With education becoming more and more inclusive, current employers acknowledge the fact that graduates with disabilities now comprise a decent part of the total workforce, and often identify new niches and opportunities for business.
Increasingly graduates with disabilities build their future by getting a degree they dream of. The Essay Pro company confirms that they are getting requests for personal statement and admission essay orders where future students mention disabilities or long-term health conditions. This trend and this thirst for knowledge should be supported in the community. Graduates with disabilities deserve to have access to a level playing field for their talents to thrive.
Adjustments should be made depending on a candidate’s requirements. For example, graduates with learning difficulties such as dyslexia may require extra time to complete an assignment or online test.
Anyway, graduates’ career choices should depend entirely on their ability, experience, interests and opportunities. Here is the list of several fields that may be of interest to graduates with disabilities.
Accounting is one of the most popular career choices. Accountants with physical disabilities have successful careers. Moreover, they can work remotely with no disruption to the work process.
Advancing in academia as a career is also a great opportunity for graduates with disabilities. However, think about the position you choose based on your interests, skills, and opportunities.
Any college graduate is an asset to the field of freelance employment. You can sell your skills and talents working on a project basis. The employer is not interested in how the assignment is completed. The result and on-time submission are the only things that matter.
IT Field and Data Science
IT field offers lots of opportunities for graduates with disabilities. If you are interested in computer technologies, you should definitely consider this path. There are plenty of opportunities for remote work available to graduates. That said, IT companies have done everything to make their office environment fully accessible as well.
It should be noted that even visual and auditory impairment are no longer a limit for choosing this career path. Many workplaces are already equipped with screen readers to support workers with disabilities.
Writing careers are extremely diverse. What is more, whatever your degree is, if you have good writing skills, this career path offers you plenty of choices. You can be an independent journalist writing articles on politics or economics. Or you can build a career as an academic writer who specialises in chemistry and biology.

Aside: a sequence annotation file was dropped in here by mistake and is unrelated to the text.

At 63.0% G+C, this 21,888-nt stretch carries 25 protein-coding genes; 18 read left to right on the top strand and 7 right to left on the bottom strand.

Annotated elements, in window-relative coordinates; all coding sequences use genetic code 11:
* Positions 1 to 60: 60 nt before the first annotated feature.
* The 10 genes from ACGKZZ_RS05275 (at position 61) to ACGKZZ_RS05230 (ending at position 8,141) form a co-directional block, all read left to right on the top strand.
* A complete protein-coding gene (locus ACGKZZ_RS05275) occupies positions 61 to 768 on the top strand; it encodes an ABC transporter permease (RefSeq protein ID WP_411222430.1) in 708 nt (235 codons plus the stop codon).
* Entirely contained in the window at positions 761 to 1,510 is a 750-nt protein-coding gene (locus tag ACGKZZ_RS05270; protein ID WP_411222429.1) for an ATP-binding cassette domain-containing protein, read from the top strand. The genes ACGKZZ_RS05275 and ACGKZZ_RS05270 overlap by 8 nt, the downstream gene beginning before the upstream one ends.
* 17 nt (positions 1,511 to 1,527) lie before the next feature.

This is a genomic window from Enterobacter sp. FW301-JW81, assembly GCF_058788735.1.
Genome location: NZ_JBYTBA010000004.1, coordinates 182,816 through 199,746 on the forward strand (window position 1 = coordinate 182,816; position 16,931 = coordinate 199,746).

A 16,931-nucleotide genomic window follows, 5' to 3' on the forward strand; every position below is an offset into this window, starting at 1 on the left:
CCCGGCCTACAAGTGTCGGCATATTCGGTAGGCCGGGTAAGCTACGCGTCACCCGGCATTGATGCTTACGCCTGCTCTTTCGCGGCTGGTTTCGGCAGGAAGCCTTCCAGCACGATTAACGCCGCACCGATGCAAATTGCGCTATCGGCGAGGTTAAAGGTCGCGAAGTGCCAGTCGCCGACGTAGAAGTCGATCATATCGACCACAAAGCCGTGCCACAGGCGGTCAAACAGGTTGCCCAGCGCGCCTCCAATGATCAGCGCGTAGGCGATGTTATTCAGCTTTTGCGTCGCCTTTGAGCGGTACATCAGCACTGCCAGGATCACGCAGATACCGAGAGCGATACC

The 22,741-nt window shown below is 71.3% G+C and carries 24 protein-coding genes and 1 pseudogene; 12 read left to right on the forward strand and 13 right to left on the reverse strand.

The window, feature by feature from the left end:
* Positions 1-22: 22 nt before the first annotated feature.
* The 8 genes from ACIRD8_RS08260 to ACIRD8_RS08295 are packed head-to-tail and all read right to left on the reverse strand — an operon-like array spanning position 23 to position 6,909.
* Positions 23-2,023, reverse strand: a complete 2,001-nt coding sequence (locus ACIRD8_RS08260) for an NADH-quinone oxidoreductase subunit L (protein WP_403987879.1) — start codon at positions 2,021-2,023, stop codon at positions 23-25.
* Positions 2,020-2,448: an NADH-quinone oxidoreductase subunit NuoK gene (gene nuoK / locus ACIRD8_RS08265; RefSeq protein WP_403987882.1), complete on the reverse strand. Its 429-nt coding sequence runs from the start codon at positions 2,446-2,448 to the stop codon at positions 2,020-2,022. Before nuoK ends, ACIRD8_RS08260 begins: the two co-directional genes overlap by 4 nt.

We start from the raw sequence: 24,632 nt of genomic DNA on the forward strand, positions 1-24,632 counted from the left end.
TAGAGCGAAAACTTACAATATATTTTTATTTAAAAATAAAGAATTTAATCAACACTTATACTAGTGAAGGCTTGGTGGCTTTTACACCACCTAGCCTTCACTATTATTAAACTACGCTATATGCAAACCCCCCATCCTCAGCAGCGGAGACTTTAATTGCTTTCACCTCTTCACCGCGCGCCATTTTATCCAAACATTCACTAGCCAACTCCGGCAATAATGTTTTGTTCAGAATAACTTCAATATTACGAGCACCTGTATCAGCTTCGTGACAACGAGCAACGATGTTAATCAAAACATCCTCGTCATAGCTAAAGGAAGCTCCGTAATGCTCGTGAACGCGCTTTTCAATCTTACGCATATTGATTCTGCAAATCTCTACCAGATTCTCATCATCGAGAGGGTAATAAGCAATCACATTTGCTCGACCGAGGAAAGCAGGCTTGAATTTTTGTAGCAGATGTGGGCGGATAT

Sales, Marketing and Customer Service
Sales, marketing, and customer service is another great option for graduates with disabilities. Since such professionals are in extreme demand, it is definitely worth giving a try. Digital marketing careers offer an entire pool of opportunities for people with various talents and skills, and most of this work is usually done online or through verbal or written communication.
Whatever specialist you are, you can sell your skills and expertise to people in need of professional advice. For example, you can help mathematicians with calculations or create a business plan for a newly created company. Graduates in the fields of law, business, and even healthcare can benefit from getting involved in consultancy. You can become an expert in professional services the more successful your profile is, the more clients you’ll have, this line of work can be very lucrative.
With the world moving towards digitalisation, online employment and remote working, graduates with disabilities have absolutely no problem with finding a career and developing their skills.
About the writer:
Regina Maes is a freelance writer working for EssayPro who specialises in writing admission essays. After Regina Maes graduated from MIT in 2006, she lost a leg soon after. Then, she had to entirely change her routines, including occupation. In this article, Regina lists several fields with the best opportunities for graduates with disabilities.
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